In London You Can Eat the Bus Stop
No, wait, that can’t be right: bus-stop edibles? Those guerrilla gardeners are at it again. While the Canadian and American food initiatives were launched with official support, the U.K. gardens are the gift of some visionaries who believe public gardens can transform a community.
The dream was born when one of Edible Bus Stop‘s founders, Mak Gilchrist, rallied her neighbors to plant a garden in a vacant, neglected South London space. She told BBC 40 people showed up with tools. They planted herbs, vegetables and fruit
Everything is donated. One neighbor even hauls off the compostable materials in the back of his Audi convertible. The result is a new sense of neighborhood pride.
Landscape architect and designer Will Sandy is the project’s creative director. His vision is for the gardens is “high-end aesthetics at low-end budgets.” In a guest post for Virgin’s People & Planet blog, he wrote:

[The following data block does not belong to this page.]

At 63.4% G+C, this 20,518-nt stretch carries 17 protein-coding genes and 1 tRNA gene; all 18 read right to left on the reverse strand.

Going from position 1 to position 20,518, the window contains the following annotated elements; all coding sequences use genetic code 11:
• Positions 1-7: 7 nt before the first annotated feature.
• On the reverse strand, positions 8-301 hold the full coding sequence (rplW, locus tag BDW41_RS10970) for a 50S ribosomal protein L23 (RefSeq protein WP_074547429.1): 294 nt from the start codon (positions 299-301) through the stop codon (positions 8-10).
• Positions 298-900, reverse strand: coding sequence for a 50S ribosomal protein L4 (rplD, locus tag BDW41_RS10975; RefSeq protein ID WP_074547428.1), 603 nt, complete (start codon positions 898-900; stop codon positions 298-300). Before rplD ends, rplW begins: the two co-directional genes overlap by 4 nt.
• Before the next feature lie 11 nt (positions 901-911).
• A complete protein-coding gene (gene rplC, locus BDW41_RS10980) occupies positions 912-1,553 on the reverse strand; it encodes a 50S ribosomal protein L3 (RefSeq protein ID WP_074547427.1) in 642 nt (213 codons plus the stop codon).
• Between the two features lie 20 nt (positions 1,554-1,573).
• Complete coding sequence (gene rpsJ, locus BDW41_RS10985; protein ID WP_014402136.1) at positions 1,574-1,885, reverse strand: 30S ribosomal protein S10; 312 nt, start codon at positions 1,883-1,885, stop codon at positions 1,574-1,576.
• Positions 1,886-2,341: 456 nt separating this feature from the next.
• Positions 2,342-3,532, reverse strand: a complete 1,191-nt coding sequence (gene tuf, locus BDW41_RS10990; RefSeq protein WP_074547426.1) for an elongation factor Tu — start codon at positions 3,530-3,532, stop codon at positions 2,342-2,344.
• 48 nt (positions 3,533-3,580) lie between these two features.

[T]his is not just about growing food; it’s about connecting people and provoking thoughts in order to generate reactions. Green spaces allow you to slow down, breathe and take in what’s around you. They allow you to take time out from your daily routine.
People are doing that. In a Vimeo video, Jennifer Cooper says, “We half expected people to trash it, and nobody does….It’s touched people’s hearts so people have claimed it as their own.”
Neighbors keep an eye on it. They point to it with pride. They work in it, and they get to know and appreciate each other.
In an interview with the BBC, Gilchrist, says:
We have big plans. Our aims are to sort of transform all the forgotten spaces that exist along London’s bus network into valuable, community, galvanizing, growing spaces.
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Photo from olizilla via Flickr Creative Commons